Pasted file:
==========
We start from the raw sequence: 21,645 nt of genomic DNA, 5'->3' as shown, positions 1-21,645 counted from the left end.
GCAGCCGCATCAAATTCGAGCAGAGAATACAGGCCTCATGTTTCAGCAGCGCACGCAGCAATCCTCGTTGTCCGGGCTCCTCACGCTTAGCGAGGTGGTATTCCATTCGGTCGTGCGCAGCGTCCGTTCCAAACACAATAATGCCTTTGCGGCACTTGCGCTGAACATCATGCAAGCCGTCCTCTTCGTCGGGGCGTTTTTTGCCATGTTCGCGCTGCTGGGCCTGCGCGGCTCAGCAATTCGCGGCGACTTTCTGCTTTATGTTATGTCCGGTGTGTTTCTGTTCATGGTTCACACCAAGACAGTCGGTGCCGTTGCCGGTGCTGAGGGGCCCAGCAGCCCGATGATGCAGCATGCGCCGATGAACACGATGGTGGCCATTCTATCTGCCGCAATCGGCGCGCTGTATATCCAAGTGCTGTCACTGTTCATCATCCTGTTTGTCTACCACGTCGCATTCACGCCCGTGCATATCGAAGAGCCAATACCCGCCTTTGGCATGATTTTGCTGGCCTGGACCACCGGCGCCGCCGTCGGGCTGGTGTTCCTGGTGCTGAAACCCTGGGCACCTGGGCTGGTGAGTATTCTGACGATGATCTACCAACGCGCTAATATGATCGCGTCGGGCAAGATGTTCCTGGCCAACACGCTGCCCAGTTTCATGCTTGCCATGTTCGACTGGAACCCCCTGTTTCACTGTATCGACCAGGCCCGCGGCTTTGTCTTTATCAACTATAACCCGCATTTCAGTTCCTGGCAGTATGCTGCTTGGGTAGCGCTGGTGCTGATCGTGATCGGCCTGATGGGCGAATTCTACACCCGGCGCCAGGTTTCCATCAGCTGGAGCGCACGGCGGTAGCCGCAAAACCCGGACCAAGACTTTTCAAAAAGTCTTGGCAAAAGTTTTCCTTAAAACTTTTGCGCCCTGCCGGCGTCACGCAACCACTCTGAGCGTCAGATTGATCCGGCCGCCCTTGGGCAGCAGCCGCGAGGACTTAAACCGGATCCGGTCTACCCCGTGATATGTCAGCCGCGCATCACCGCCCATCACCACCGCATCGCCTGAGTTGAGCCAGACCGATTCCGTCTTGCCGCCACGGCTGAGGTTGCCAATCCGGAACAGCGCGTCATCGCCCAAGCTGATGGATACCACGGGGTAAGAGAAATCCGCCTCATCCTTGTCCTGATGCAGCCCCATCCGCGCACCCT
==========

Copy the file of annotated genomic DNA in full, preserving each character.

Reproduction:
We start from the raw sequence: 21,645 nt of genomic DNA, 5'->3' as shown, positions 1-21,645 counted from the left end.
GCAGCCGCATCAAATTCGAGCAGAGAATACAGGCCTCATGTTTCAGCAGCGCACGCAGCAATCCTCGTTGTCCGGGCTCCTCACGCTTAGCGAGGTGGTATTCCATTCGGTCGTGCGCAGCGTCCGTTCCAAACACAATAATGCCTTTGCGGCACTTGCGCTGAACATCATGCAAGCCGTCCTCTTCGTCGGGGCGTTTTTTGCCATGTTCGCGCTGCTGGGCCTGCGCGGCTCAGCAATTCGCGGCGACTTTCTGCTTTATGTTATGTCCGGTGTGTTTCTGTTCATGGTTCACACCAAGACAGTCGGTGCCGTTGCCGGTGCTGAGGGGCCCAGCAGCCCGATGATGCAGCATGCGCCGATGAACACGATGGTGGCCATTCTATCTGCCGCAATCGGCGCGCTGTATATCCAAGTGCTGTCACTGTTCATCATCCTGTTTGTCTACCACGTCGCATTCACGCCCGTGCATATCGAAGAGCCAATACCCGCCTTTGGCATGATTTTGCTGGCCTGGACCACCGGCGCCGCCGTCGGGCTGGTGTTCCTGGTGCTGAAACCCTGGGCACCTGGGCTGGTGAGTATTCTGACGATGATCTACCAACGCGCTAATATGATCGCGTCGGGCAAGATGTTCCTGGCCAACACGCTGCCCAGTTTCATGCTTGCCATGTTCGACTGGAACCCCCTGTTTCACTGTATCGACCAGGCCCGCGGCTTTGTCTTTATCAACTATAACCCGCATTTCAGTTCCTGGCAGTATGCTGCTTGGGTAGCGCTGGTGCTGATCGTGATCGGCCTGATGGGCGAATTCTACACCCGGCGCCAGGTTTCCATCAGCTGGAGCGCACGGCGGTAGCCGCAAAACCCGGACCAAGACTTTTCAAAAAGTCTTGGCAAAAGTTTTCCTTAAAACTTTTGCGCCCTGCCGGCGTCACGCAACCACTCTGAGCGTCAGATTGATCCGGCCGCCCTTGGGCAGCAGCCGCGAGGACTTAAACCGGATCCGGTCTACCCCGTGATATGTCAGCCGCGCATCACCGCCCATCACCACCGCATCGCCTGAGTTGAGCCAGACCGATTCCGTCTTGCCGCCACGGCTGAGGTTGCCAATCCGGAACAGCGCGTCATCGCCCAAGCTGATGGATACCACGGGGTAAGAGAAATCCGCCTCATCCTTGTCCTGATGCAGCCCCATCCGCGCACCCT